India: The ‘Tarceva’ Patent Case

Last Updated: 21 November 2012
Article by Kamakhya Srivastava

Roche vs. Cipla marks the end of the first phase of a key battle between big pharma and the Indian generic industry. The infringement action brought by Roche against Cipla and Cipla's counterclaim for Roche's patent invalidity was both dismissed.

Roche was granted Indian Patent No. IN '774 in February 2007, under which per Claim 1, they had patent rights over the Erlotinib Hydrochloride (EH) molecule (which has demonstrated breakthrough capabilities as an Epidermal Growth Factor Receptor (EGFR) inhibitor which spiked survival benefit in non-small cell lung cancer (NSLC) patients). Based on media reports declaring Cipla's intention to launch a generic version of Roche's drug in January 2008, Roche moved the Delhi High Court seeking to injunct Cipla from marketing Erlocip. Cipla counterclaimed, arguing that Roche's patent was invalid. The judgment deals with two key issues:

[1] Whether the manufacture of Erlocip infringes Roche's IN '774 patent and

[2] Whether Roche's IN '774 patent ought to be revoked as being invalid.

The court concluded that -

  1. The manufacture, marketing and sale of Cipla's generic version of the Roche's patented product do not infringe Roche's Indian Patent 196774.
  2. Roche's Indian Patent 196774 is valid against the grounds raised by Cipla in its written statement and counter-claim.
  3. A permanent injunction is denied to Roche.
  4. The counter-claim proves that Roche's subsequent US Patent 6900221 is directed at the compound of claim No.1 of the suit patent is a mixture of the two, Polymorph A and B Compound and need to be separated to perform and get the claimed compound for acceptable efficacy.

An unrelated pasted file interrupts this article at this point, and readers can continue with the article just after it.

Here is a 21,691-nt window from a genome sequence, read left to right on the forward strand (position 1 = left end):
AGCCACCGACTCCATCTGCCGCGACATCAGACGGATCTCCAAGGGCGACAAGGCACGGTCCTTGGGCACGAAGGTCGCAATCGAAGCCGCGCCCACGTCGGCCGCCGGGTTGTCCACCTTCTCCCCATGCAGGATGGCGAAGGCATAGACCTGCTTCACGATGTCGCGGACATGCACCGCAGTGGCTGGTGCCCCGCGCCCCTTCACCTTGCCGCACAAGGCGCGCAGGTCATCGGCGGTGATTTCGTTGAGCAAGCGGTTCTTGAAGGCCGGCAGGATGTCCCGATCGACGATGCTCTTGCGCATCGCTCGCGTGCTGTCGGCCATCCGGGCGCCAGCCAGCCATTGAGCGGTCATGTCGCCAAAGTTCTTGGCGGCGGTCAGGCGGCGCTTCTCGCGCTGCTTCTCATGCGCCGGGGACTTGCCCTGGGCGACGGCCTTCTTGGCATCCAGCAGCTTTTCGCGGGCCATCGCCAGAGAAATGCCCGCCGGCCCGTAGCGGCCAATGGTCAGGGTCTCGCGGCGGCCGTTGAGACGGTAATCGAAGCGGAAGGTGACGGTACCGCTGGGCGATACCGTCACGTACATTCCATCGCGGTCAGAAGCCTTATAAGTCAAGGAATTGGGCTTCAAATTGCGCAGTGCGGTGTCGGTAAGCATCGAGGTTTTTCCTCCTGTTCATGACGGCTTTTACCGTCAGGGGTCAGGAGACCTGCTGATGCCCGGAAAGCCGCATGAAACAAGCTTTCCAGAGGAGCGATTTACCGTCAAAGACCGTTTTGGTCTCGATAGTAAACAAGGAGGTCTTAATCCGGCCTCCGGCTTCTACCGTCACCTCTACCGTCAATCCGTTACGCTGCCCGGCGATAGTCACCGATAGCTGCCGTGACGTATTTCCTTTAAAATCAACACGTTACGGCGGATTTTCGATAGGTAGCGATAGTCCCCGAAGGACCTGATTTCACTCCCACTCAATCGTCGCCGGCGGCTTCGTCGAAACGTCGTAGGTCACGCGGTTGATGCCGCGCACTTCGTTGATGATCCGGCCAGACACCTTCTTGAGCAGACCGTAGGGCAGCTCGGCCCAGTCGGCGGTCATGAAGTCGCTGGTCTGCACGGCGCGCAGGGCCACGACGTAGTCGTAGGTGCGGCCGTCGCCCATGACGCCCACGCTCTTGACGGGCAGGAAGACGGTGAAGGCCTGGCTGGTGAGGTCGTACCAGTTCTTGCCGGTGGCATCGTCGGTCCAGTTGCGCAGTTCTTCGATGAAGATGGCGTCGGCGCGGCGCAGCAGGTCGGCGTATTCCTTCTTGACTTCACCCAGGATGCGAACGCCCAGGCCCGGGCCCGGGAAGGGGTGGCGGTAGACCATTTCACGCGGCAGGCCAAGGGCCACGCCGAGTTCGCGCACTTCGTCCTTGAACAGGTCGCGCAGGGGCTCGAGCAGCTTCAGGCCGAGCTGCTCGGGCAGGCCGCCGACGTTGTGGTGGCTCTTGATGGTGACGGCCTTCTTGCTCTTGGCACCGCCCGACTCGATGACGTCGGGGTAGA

The Infringement question: –

The relief claimed, however, was for infringement of rights in the drug Tarceva as well as an injunction restraining the manufacturing and marketing Erlocip. Cipla's defence to Roche's infringement claim was that IN '774 is for an admixture of Polymorphs A and B of EH but Tarceva is the stable form of Polymorph B, which corresponds to US '221 (and the rejected IN '507) and that the same was not covered by 'IN 774, and hence there can be no infringement. Roche argued that Cipla's drug was also EH and manufacture of Polymorph B by Cipla was sufficient to trigger infringement of Claim 1 of IN '774 on the premise that any process involved in making Polymorph B would first involve the preparation of a combination of Polymorph A and B.

This led the court to construe Claim 1 of IN '774 to examine whether it subsumes Polymorph B of Erlotinib Hydrochloride, which is admittedly Erlocip. The court while placing reliance on expert testimony adduced by Cipla, went on for a purposive claim interpretation as an aid which advocates giving effect to 'the real purpose for which the product was invented'. Lastly, on the basis of US '221 specification which attest Polymorph B as the sole efficacious expression of Erlotinib Hydrochloride and by the fact that Roche's application for IN '507 cuts through IN '774, the court held that:

"In [the] absence of the explanation of the said role either as a major or minor reactants coupled with the fact that both in India as well as in [the] US, the [P]laintiffs have applied for the patent for the said process and product separately than the underlying compound, the purposive construction of the claim and the specification of IN '774 clearly indicates that the said [P]laintiffs did not intend to include the Polymorphic version B in the suit patent IN '774".

This makes it clear, according to the court that Tarceva did not correspond with that of the patent and therefore there was no infringement of the legal rights of Roche.

The Validity question –